by Alan Robles
originally published in SCMP, Sep 16 2004
In the movie Spider-Man, the hero lives by the motto: "With great power comes great responsibility." Here in the real-life comic book called the Philippines, the guiding principle is a bit different: "With great power comes the chance to act like a jerk."
Actually it does not even have to be great power. The merest whiff of rank gives many Filipinos a deluded sense of their value. Behaving as if they were a ruling elite instead of public servants, government officials exempt themselves from traffic rules, are waved through customs inspections and strut around with armed goons. One sleek and well-fed senator got into trouble in the US because he thought his position was so exalted that he did not need to remove his shoes for an airport security inspection.
The latest petty display of power, reported in one newspaper, concerns a minor official. She was, apparently, driving along one night when she came too close to another car, scratching its bodywork. Far from apologising, she got out and started berating the occupants of the other vehicle - a mother, her three young children and a nanny - loudly proclaiming that she was an "undersecretary" close to President Gloria Macapagal-Arroyo.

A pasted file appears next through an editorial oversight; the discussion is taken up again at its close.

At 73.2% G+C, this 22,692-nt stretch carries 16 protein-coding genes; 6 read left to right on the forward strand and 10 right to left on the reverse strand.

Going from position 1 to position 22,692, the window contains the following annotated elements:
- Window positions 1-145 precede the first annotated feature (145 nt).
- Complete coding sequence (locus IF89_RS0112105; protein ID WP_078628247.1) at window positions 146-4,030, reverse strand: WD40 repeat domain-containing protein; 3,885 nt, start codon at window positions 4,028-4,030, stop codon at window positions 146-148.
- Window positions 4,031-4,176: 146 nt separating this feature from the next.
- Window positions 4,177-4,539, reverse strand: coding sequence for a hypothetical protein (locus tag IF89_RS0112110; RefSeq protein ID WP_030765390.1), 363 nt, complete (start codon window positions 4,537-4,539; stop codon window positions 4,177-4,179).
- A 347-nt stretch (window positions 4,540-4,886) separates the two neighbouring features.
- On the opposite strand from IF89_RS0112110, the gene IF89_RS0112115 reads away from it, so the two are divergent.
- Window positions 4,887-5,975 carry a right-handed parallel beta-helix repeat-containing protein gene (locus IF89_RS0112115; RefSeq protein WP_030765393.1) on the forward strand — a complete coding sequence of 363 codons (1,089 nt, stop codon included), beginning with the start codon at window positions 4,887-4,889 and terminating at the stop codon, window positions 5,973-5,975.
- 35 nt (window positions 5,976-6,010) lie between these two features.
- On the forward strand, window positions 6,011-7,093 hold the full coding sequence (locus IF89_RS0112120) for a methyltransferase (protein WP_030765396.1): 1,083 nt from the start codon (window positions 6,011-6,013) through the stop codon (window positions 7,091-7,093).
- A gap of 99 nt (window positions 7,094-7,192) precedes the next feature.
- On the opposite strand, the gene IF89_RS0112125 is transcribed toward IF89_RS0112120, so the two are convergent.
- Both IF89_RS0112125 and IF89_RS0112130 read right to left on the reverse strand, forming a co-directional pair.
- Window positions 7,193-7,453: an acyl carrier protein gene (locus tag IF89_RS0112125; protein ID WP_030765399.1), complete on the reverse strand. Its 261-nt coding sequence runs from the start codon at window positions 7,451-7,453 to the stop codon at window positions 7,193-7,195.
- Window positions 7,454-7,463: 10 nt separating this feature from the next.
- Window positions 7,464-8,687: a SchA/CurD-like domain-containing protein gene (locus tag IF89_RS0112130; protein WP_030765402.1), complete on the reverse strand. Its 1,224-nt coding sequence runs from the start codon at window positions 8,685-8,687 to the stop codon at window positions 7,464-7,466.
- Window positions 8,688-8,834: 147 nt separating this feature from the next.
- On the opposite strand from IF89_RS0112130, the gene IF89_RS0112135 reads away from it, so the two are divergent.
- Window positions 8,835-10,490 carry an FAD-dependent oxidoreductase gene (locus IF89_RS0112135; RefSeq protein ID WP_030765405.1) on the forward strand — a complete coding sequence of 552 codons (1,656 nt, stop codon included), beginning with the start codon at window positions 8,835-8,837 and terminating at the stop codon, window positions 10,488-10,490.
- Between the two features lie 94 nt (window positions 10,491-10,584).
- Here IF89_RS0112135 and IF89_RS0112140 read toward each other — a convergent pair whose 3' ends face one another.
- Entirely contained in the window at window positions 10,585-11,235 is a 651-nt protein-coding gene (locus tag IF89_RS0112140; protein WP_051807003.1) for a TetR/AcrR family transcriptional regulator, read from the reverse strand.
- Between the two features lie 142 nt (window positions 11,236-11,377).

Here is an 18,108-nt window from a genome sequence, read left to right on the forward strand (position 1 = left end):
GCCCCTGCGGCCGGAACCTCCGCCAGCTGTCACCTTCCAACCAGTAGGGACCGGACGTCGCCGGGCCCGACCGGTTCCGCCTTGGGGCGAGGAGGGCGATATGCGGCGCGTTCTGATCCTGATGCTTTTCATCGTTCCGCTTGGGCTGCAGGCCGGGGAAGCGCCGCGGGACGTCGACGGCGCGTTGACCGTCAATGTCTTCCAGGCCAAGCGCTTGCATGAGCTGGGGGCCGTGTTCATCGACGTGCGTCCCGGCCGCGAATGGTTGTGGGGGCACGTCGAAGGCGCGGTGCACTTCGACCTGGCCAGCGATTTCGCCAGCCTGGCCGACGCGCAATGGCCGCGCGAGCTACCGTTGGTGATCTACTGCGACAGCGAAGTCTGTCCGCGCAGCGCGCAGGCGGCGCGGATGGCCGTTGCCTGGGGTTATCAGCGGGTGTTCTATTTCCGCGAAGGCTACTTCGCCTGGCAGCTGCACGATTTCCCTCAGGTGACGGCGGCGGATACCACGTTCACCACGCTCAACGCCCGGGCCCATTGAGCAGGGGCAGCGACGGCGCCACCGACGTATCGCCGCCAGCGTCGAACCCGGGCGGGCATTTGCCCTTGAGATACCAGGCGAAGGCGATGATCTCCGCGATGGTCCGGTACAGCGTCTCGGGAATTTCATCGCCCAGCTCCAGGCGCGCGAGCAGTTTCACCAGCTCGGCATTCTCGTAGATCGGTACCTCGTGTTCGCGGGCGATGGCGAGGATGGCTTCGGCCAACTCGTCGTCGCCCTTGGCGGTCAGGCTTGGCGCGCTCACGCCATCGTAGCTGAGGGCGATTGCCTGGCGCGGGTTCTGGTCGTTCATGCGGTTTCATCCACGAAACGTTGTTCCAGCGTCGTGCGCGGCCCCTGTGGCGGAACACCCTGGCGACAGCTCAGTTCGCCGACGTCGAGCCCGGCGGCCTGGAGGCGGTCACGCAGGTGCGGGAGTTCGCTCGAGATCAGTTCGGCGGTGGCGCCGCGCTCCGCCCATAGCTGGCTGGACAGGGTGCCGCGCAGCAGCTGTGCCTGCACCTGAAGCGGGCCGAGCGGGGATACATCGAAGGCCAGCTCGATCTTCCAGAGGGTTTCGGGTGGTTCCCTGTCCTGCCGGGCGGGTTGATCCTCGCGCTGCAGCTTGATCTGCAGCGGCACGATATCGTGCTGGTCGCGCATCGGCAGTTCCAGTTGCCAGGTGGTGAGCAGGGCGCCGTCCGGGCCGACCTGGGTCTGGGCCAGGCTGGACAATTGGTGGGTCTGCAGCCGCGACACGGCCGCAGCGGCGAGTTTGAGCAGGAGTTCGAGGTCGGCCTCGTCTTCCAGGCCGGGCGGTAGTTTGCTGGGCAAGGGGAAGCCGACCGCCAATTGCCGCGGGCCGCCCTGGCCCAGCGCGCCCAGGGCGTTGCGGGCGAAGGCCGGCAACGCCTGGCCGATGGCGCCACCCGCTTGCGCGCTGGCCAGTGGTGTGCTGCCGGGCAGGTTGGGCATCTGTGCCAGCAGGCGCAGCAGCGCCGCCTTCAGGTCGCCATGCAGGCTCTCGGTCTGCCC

She is said to have summoned three carloads of police officers and another government worthy with a gun in his waistband, who joined her in yelling at the family. The two officials then sped off to an alleged appointment with the president, leaving the family to be interrogated by police.
It is "leadership" like this that makes Filipinos so mistrustful of government. For an example of how things should be, look to Norway. There, one parliament member, arrested for speeding, told the judge that he should not be punished because he was a member of the Foreign Relations Committee. Incensed, the judge said he should be ashamed, and ordered that he be jailed.
Such a tale would be inconceivable in the Philippines. But the story I really like dates back almost 20 years: on an expressway leading to Manila, one policeman driving a car got it into his head to overtake the jeep ahead of him. Not content with nearly running the vehicle off the road, he stopped, got out, drew his gun and cursed the middle-aged couple. When they calmly said they would file charges, the policeman dared them to do so, and accompanied them to the station.
There, he discovered that the man was actually Bernabe Buscayno, better known as "Commander Dante", the retired leader of the communist guerilla New People's Army. Blubbering in terror, the officer dropped to his knees and begged piteously for mercy. Buscayno told him to treat people better. It is a memory I will forever cherish.